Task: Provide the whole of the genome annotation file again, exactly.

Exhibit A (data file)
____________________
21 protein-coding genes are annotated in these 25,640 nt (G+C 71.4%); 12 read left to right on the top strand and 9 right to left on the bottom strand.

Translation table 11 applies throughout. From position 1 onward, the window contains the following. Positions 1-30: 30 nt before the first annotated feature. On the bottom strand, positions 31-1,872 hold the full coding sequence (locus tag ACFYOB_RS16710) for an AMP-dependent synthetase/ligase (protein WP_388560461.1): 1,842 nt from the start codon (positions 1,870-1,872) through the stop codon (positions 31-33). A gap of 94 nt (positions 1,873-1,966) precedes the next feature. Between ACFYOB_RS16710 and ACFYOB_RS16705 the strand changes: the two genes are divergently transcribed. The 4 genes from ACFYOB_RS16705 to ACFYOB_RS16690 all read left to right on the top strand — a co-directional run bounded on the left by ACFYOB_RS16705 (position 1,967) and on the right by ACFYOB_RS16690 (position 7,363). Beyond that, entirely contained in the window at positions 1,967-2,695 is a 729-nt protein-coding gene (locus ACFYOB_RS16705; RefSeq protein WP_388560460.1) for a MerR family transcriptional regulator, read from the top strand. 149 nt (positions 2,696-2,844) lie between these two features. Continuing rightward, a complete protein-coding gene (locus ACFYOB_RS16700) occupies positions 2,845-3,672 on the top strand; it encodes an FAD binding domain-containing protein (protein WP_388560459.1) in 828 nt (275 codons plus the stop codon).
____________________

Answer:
21 protein-coding genes are annotated in these 25,640 nt (G+C 71.4%); 12 read left to right on the top strand and 9 right to left on the bottom strand.

Translation table 11 applies throughout. From position 1 onward, the window contains the following. Positions 1-30: 30 nt before the first annotated feature. On the bottom strand, positions 31-1,872 hold the full coding sequence (locus tag ACFYOB_RS16710) for an AMP-dependent synthetase/ligase (protein WP_388560461.1): 1,842 nt from the start codon (positions 1,870-1,872) through the stop codon (positions 31-33). A gap of 94 nt (positions 1,873-1,966) precedes the next feature. Between ACFYOB_RS16710 and ACFYOB_RS16705 the strand changes: the two genes are divergently transcribed. The 4 genes from ACFYOB_RS16705 to ACFYOB_RS16690 all read left to right on the top strand — a co-directional run bounded on the left by ACFYOB_RS16705 (position 1,967) and on the right by ACFYOB_RS16690 (position 7,363). Beyond that, entirely contained in the window at positions 1,967-2,695 is a 729-nt protein-coding gene (locus ACFYOB_RS16705; RefSeq protein WP_388560460.1) for a MerR family transcriptional regulator, read from the top strand. 149 nt (positions 2,696-2,844) lie between these two features. Continuing rightward, a complete protein-coding gene (locus ACFYOB_RS16700) occupies positions 2,845-3,672 on the top strand; it encodes an FAD binding domain-containing protein (protein WP_388560459.1) in 828 nt (275 codons plus the stop codon).